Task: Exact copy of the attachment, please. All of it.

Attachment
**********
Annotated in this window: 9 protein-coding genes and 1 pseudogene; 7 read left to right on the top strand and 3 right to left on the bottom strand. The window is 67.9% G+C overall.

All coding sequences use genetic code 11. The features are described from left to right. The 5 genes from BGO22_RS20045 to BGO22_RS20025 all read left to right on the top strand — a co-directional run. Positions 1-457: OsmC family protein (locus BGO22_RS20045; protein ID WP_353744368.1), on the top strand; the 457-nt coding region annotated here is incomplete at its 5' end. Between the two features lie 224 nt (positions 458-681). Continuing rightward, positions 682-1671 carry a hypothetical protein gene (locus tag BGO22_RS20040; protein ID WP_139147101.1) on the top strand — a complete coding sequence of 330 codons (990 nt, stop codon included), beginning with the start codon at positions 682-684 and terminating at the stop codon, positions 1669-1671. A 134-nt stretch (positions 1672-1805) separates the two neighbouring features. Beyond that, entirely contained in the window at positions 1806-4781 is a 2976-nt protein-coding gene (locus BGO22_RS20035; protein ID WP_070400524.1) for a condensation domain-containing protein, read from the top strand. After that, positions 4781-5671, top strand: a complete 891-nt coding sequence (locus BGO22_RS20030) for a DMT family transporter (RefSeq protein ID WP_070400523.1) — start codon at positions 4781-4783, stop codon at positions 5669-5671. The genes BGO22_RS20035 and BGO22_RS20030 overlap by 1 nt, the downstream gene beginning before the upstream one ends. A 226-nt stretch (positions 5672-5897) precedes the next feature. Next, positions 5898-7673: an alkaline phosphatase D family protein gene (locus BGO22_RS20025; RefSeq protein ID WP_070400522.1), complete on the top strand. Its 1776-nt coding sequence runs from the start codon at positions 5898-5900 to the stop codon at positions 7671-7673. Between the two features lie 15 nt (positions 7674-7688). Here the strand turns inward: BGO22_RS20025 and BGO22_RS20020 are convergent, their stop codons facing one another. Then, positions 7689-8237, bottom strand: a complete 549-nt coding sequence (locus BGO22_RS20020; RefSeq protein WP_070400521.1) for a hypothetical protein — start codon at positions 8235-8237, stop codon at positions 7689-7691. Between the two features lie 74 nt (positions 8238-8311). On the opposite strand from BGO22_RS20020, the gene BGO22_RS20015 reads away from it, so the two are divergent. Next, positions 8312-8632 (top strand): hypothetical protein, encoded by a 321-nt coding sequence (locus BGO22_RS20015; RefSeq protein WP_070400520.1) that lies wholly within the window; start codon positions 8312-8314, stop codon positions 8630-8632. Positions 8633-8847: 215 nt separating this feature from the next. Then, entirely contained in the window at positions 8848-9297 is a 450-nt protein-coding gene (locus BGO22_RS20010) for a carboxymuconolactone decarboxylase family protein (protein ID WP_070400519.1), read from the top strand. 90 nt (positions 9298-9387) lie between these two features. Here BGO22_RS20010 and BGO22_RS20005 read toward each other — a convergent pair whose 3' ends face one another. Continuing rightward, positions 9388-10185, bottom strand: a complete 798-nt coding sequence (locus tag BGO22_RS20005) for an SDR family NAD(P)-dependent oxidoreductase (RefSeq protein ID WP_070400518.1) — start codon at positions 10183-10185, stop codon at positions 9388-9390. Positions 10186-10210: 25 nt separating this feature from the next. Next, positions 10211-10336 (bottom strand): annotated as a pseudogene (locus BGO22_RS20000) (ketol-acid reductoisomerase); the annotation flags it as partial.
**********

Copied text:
Annotated in this window: 9 protein-coding genes and 1 pseudogene; 7 read left to right on the top strand and 3 right to left on the bottom strand. The window is 67.9% G+C overall.

All coding sequences use genetic code 11. The features are described from left to right. The 5 genes from BGO22_RS20045 to BGO22_RS20025 all read left to right on the top strand — a co-directional run. Positions 1-457: OsmC family protein (locus BGO22_RS20045; protein ID WP_353744368.1), on the top strand; the 457-nt coding region annotated here is incomplete at its 5' end. Between the two features lie 224 nt (positions 458-681). Continuing rightward, positions 682-1671 carry a hypothetical protein gene (locus tag BGO22_RS20040; protein ID WP_139147101.1) on the top strand — a complete coding sequence of 330 codons (990 nt, stop codon included), beginning with the start codon at positions 682-684 and terminating at the stop codon, positions 1669-1671. A 134-nt stretch (positions 1672-1805) separates the two neighbouring features. Beyond that, entirely contained in the window at positions 1806-4781 is a 2976-nt protein-coding gene (locus BGO22_RS20035; protein ID WP_070400524.1) for a condensation domain-containing protein, read from the top strand. After that, positions 4781-5671, top strand: a complete 891-nt coding sequence (locus BGO22_RS20030) for a DMT family transporter (RefSeq protein ID WP_070400523.1) — start codon at positions 4781-4783, stop codon at positions 5669-5671. The genes BGO22_RS20035 and BGO22_RS20030 overlap by 1 nt, the downstream gene beginning before the upstream one ends. A 226-nt stretch (positions 5672-5897) precedes the next feature. Next, positions 5898-7673: an alkaline phosphatase D family protein gene (locus BGO22_RS20025; RefSeq protein ID WP_070400522.1), complete on the top strand. Its 1776-nt coding sequence runs from the start codon at positions 5898-5900 to the stop codon at positions 7671-7673. Between the two features lie 15 nt (positions 7674-7688). Here the strand turns inward: BGO22_RS20025 and BGO22_RS20020 are convergent, their stop codons facing one another. Then, positions 7689-8237, bottom strand: a complete 549-nt coding sequence (locus BGO22_RS20020; RefSeq protein WP_070400521.1) for a hypothetical protein — start codon at positions 8235-8237, stop codon at positions 7689-7691. Between the two features lie 74 nt (positions 8238-8311). On the opposite strand from BGO22_RS20020, the gene BGO22_RS20015 reads away from it, so the two are divergent. Next, positions 8312-8632 (top strand): hypothetical protein, encoded by a 321-nt coding sequence (locus BGO22_RS20015; RefSeq protein WP_070400520.1) that lies wholly within the window; start codon positions 8312-8314, stop codon positions 8630-8632. Positions 8633-8847: 215 nt separating this feature from the next. Then, entirely contained in the window at positions 8848-9297 is a 450-nt protein-coding gene (locus BGO22_RS20010) for a carboxymuconolactone decarboxylase family protein (protein ID WP_070400519.1), read from the top strand. 90 nt (positions 9298-9387) lie between these two features. Here BGO22_RS20010 and BGO22_RS20005 read toward each other — a convergent pair whose 3' ends face one another. Continuing rightward, positions 9388-10185, bottom strand: a complete 798-nt coding sequence (locus tag BGO22_RS20005) for an SDR family NAD(P)-dependent oxidoreductase (RefSeq protein ID WP_070400518.1) — start codon at positions 10183-10185, stop codon at positions 9388-9390. Positions 10186-10210: 25 nt separating this feature from the next. Next, positions 10211-10336 (bottom strand): annotated as a pseudogene (locus BGO22_RS20000) (ketol-acid reductoisomerase); the annotation flags it as partial.